DDM Global News

DDM Malaysia Buddhist Center Participated in the Online/In Person “Thousand People Meditation” Event

Updated August 24, 2022
To commemorate the 60th anniversary of Vesak becoming Malaysia's official public holiday, Hoeh Beng Buddhist Temple invited various Buddhist organizations to participate in the online/in-person "Thousand-People Meditation" event on August 7th, 14th and 21st. Teachers from Theravada, Mahayana, and Vajrayana schools shared the Chan practice methods of their respective Buddhist traditions, teaching people the suitable application of Chan methods in daily life to discover inner stability and peace of mind in today’s ever-changing and turbulent world.

The event debuted on August 7th with the Mahayana tradition of practice, led by Venerable Chuan Wen, Abbot of Hoeh Beng Buddhist Temple, and Venerable Chang Zao, Director of Dharma Drum Mountain Buddhist Center Malaysia. To conclude the event, a Dharma talk was delivered by Venerable Chi Chern, Abbot of Puzhao Buddhist Vihara.

Ven. Chuan Wen introduced their Dharma lineage, which descends from Seung Sahn Haengwon, the Chan master of the Jogye Order of Korean Buddhism. Ven. Chuan Wen stated forthright that we all possess Buddha nature, which can be realized through Chan practice. The Venerable guided participants through relaxation methods and sitting meditation to assist them in calming their bodies and minds.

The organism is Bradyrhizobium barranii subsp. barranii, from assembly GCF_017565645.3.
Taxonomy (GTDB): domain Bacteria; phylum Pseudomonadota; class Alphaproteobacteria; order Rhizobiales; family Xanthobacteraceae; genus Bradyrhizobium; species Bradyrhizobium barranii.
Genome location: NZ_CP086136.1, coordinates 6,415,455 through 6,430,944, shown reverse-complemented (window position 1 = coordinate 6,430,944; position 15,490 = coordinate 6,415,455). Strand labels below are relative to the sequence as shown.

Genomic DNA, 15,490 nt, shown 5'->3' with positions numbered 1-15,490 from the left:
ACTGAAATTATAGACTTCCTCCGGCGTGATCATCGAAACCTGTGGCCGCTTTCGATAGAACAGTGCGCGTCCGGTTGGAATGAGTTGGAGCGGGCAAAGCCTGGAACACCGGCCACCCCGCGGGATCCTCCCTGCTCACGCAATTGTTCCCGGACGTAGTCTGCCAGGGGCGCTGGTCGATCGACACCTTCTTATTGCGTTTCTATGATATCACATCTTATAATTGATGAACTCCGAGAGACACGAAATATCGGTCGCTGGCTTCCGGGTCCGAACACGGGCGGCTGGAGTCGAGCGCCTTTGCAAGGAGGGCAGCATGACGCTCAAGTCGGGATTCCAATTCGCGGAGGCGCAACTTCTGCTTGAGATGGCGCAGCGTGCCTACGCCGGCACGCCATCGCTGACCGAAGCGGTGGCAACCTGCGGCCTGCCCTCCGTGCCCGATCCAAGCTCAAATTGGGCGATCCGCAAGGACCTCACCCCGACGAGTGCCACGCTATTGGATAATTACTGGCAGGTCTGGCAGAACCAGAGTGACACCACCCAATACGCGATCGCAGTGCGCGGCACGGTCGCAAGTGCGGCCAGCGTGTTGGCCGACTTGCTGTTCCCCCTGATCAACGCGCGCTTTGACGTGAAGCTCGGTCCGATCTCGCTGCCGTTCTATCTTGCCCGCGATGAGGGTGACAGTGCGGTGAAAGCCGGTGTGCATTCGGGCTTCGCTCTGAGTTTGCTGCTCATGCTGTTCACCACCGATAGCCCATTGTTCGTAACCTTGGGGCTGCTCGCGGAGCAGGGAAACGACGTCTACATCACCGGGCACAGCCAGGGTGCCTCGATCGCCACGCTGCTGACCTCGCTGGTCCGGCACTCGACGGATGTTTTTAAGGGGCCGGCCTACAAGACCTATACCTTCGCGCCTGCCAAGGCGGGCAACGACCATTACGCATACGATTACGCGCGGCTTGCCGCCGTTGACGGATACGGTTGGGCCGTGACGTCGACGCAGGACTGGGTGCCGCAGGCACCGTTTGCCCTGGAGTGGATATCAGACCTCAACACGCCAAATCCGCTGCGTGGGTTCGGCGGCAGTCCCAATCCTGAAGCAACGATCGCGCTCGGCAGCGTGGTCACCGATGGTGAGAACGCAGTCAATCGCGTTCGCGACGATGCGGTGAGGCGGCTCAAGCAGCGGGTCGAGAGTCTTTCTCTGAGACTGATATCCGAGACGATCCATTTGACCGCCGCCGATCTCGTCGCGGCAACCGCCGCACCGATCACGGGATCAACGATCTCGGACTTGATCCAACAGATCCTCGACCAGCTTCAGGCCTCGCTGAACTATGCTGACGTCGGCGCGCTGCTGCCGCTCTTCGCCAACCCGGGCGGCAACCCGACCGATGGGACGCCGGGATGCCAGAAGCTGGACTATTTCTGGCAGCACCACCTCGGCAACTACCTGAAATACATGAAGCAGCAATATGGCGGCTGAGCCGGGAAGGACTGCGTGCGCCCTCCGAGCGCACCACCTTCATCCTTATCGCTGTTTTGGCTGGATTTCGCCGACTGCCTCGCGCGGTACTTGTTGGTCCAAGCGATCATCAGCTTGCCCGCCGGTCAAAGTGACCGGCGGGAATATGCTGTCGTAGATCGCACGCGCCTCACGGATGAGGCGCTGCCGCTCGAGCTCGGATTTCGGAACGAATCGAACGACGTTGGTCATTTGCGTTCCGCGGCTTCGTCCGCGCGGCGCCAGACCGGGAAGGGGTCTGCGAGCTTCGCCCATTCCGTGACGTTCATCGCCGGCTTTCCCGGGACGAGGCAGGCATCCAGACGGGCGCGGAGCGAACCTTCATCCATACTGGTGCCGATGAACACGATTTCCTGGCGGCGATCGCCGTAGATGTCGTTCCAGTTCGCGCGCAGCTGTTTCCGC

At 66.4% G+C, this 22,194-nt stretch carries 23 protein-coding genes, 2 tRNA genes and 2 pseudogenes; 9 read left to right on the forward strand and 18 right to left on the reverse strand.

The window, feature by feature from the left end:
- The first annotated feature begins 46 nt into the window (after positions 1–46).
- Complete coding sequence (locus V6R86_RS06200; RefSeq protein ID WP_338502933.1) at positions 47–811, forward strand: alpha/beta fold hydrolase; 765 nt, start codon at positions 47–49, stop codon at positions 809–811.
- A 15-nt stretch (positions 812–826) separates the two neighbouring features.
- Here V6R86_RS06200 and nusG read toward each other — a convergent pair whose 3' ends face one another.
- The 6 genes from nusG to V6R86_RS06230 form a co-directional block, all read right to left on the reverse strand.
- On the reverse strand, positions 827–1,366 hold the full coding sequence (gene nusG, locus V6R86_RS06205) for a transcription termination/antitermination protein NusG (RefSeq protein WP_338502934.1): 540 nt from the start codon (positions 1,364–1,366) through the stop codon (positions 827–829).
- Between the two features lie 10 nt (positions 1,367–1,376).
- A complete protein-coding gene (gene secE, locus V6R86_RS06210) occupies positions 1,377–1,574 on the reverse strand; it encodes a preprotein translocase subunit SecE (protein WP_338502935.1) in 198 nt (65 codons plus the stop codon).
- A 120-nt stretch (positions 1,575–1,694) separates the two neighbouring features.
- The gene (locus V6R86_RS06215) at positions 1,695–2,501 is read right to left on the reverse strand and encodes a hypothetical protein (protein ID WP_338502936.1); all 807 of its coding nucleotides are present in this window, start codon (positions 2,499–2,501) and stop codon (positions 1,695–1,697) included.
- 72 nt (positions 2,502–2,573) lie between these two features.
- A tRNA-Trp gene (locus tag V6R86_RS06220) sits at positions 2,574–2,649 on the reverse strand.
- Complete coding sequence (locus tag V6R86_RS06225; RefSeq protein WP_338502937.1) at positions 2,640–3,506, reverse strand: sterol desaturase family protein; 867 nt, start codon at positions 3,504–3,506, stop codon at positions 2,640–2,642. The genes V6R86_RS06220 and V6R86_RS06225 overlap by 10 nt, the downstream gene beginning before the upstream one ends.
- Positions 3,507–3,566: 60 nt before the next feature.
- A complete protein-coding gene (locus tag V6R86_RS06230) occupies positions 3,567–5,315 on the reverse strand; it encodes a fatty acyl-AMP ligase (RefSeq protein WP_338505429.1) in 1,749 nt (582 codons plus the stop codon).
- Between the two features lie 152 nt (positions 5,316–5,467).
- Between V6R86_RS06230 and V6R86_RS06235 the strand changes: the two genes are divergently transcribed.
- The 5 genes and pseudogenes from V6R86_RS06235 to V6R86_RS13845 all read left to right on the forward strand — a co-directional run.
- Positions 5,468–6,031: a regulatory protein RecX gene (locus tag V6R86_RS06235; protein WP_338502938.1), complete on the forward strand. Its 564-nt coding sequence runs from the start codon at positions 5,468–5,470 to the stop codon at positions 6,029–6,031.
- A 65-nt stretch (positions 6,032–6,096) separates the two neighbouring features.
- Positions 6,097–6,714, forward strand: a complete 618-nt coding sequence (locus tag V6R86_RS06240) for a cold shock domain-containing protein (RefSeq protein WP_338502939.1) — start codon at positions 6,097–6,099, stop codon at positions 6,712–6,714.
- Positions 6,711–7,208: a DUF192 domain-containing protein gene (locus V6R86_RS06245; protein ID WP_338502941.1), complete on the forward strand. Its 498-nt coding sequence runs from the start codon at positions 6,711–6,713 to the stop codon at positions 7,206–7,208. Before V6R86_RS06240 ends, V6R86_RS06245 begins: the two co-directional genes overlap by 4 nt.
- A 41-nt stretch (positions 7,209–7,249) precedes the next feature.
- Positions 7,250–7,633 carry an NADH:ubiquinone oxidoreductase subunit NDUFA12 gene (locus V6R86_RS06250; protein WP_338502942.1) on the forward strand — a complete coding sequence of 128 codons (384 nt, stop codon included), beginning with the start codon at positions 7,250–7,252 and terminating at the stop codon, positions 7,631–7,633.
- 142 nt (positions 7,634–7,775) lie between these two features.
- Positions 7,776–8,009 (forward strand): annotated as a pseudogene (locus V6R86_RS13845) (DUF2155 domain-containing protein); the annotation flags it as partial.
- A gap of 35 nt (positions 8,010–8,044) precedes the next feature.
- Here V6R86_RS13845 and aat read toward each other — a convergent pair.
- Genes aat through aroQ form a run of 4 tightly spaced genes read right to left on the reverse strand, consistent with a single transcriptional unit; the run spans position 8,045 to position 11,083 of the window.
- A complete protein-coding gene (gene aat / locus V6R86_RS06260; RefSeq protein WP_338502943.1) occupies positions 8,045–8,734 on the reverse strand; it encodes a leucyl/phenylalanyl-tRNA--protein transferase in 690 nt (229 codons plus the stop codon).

Ven. Chang Zao stated that every one of us already possesses the most precious treasure: our innate and pure Buddha nature. Yet, we have spent our whole life looking outside of ourselves. The purpose of meditation is to practice being in the present moment in our daily lives, in order to realize our Tathagata treasure. The Venerable led moving meditation and sitting meditation to collect, settle and calm the minds of the participants. The Venerable reminded participants that learning meditation requires the gradual regulation of the body, the breath, and, finally, the mind. During the latter stage of mental regulation, the mind progresses from being scattered to becoming concentrated, then unified, and, finally, to no mind. The goal of Buddhist practice is not to attain unified mind, but, rather, no mind, which is wisdom arising from no self. When one is no longer self-centered, the mind stops generating vexations.
Venerable Chi Chern concluded with a Dharma talk, explaining that many people misunderstand Chan as lacking step-by step guidelines, being esoteric, or being devoid of theoretical basis. In fact, if we understand the Chinese Chan tradition and its historical backgrounds, we can see that the Chan approaches have been simplifying the complicated. Only with a correct understanding of Buddha Dharma--which is the foundation of Chan practice-- can one benefit from practice, thereby attaining a stable and clear mind and realizing that every moment of every day is wholesome and auspicious.

Text: Mei-chiang Cheng (鄭美強)
Photos: Li-ling Lin (林麗玲)
Translation: Vicky Wei (韋徵儀)
Editing: Venerable Yan Hsiang (演香法師), Keith Brown